“Things were going so good that I thought I could do it on my own,” he said. “I thought everything that had happened before was just a big misunderstanding. I got away from my recovery program. I got away from church I got away from everything that helped with my ‘recovery.’”

This led to Lucania’s last arrest, when he was caught on surveillance video breaking into the home of a “friend” to steal her prescription painkillers. The title of his book comes from what the officer said when he was being handcuffed: “Put your hands behind your back like you’re praying.”

This time, he was given a 30-day sentence in the Loudoun County Adult Detention Center.

“I was sentenced to three years but I only served 30 days,” he said. “Rachel was 12 weeks pregnant and had a miscarriage while I was locked up.”

Lucania finally took treatment seriously and is approaching three years with no drugs or alcohol. He and Rachel have one son, Micah, with a second boy on the way.

Lucania credits Rachel for staying with him through the hard times.

“She even co-authored the book,” Lucania said.

Lucania has committed his life to raising awareness of the issue of substance abuse, particularly the opioid crisis. He accepts his own responsibility for his problem, but he advocates for two things that could help others get off prescription drugs.

For one thing, he is a strong advocate of drug take-back programs and making sure prescription drugs are secure or returned.

“If you have unused prescription drugs in your junk drawer or your nightstand, you might as well have a loaded gun there,” Lucania said. “In fact, I would say the drugs are more dangerous, because people are likely to be afraid of the gun.”

The second thing is derived from his experience in jail.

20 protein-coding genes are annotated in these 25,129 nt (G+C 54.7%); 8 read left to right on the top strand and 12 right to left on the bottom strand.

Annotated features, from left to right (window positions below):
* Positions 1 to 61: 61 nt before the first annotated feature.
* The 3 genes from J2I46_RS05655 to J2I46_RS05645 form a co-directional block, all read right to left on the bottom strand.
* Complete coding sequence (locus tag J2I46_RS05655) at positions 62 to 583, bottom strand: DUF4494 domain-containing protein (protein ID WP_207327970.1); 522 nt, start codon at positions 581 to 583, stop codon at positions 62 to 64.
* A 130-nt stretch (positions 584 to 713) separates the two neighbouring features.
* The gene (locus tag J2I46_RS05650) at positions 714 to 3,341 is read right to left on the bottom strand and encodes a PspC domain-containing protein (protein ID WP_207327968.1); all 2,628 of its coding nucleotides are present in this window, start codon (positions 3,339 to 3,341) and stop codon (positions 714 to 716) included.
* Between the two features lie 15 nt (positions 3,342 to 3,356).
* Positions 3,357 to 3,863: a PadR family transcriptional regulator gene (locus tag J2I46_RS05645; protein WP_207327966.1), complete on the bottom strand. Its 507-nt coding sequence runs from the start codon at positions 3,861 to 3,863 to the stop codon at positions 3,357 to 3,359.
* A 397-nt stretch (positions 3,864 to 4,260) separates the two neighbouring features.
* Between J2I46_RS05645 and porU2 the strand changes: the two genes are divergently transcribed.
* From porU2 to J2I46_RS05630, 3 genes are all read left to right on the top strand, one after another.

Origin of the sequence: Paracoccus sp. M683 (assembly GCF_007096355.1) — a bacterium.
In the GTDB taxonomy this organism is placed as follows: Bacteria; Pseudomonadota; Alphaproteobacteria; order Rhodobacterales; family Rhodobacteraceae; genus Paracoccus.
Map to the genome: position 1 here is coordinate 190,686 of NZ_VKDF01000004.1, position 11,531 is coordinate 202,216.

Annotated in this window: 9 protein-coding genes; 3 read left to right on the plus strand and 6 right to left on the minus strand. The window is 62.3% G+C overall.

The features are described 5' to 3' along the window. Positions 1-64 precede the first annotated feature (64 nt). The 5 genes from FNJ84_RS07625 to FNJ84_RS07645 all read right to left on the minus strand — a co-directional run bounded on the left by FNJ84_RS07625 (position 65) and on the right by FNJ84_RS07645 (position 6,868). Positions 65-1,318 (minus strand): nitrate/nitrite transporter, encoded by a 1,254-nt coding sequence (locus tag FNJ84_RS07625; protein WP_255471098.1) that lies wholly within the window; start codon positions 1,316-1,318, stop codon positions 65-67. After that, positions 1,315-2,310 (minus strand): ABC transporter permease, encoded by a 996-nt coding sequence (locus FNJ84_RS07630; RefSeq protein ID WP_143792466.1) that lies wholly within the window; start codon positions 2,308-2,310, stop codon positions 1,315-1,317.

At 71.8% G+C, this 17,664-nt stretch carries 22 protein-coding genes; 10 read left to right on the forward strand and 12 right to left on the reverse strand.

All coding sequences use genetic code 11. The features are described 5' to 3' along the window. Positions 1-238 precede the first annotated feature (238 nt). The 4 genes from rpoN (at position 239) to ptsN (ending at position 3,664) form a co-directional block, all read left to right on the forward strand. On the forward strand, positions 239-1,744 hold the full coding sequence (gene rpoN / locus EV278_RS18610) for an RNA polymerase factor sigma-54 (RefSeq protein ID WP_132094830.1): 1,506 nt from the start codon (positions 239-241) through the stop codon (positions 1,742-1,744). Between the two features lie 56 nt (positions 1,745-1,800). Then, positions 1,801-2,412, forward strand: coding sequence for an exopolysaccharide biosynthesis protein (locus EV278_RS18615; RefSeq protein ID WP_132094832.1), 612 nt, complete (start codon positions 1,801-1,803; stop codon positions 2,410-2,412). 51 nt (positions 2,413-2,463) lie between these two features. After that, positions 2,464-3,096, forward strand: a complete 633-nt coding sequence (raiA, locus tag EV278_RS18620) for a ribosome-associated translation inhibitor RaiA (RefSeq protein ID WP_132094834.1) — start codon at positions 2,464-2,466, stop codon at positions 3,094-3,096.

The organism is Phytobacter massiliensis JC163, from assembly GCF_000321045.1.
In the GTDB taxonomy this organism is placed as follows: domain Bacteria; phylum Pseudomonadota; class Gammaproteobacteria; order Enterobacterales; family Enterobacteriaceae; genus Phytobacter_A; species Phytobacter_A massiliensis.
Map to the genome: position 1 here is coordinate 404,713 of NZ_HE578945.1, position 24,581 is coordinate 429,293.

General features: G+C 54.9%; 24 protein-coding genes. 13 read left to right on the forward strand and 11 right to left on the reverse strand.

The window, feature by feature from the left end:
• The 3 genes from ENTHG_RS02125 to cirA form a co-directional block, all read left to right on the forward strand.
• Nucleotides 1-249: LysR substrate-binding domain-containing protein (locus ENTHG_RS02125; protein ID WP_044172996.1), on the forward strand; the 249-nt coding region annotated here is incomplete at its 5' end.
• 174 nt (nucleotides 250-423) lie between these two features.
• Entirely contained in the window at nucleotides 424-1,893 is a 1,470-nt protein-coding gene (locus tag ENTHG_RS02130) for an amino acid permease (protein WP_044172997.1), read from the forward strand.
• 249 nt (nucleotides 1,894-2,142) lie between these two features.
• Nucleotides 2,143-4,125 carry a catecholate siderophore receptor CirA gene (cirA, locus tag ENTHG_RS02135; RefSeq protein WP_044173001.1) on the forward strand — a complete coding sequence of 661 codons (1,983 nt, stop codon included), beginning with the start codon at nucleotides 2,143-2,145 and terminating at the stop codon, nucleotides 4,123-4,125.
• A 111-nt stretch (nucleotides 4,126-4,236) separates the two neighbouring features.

“I was locked up with a KKK member who was charged with attempted murder and an MS 13 gang member,” he said. “My cellie was charged with aggravated sexual assault. I only saw a counselor twice the whole time I was in there.

“In Prince William County, they have a separate dorm for non-violent offenders, for possession of drugs or DUI,” he said. “They have access to the treatment they need. I think Loudoun County should take a look at that.”

In addition to his book, Lucania spends his time speaking to groups, from middle and high school students to the Loudoun County Crime Commission. At the Crime Commission meeting, he was asked about efforts to legalize marijuana – often considered a “gateway drug” to other addictions –  and whether he thought that would help or hurt efforts to reduce substance abuse.

After admitting that he wasn’t sure, Lucania offered a different viewpoint on gateway drugs.

“I don’t really look at gateway drugs as much as gateway behaviors,” he said. “For example, when I talk to middle- and high-school students, I ask how many of them are vaping. A lot of them raise their hands. I tell them, ‘That is your gateway behavior.”

Lucania said he wants to raise awareness of, and dispel misconceptions about, substance use disorder.

hopes other people can learn from him and avoid the mistakes he has made.

“My goal is that other people can learn from my mistakes,” he said. “They say a smart person learns from their mistakes, but a wise person can learn from the mistakes of others.”

For more information about Lucania and “Hands Like You’re Praying,” visit

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Joseph Dill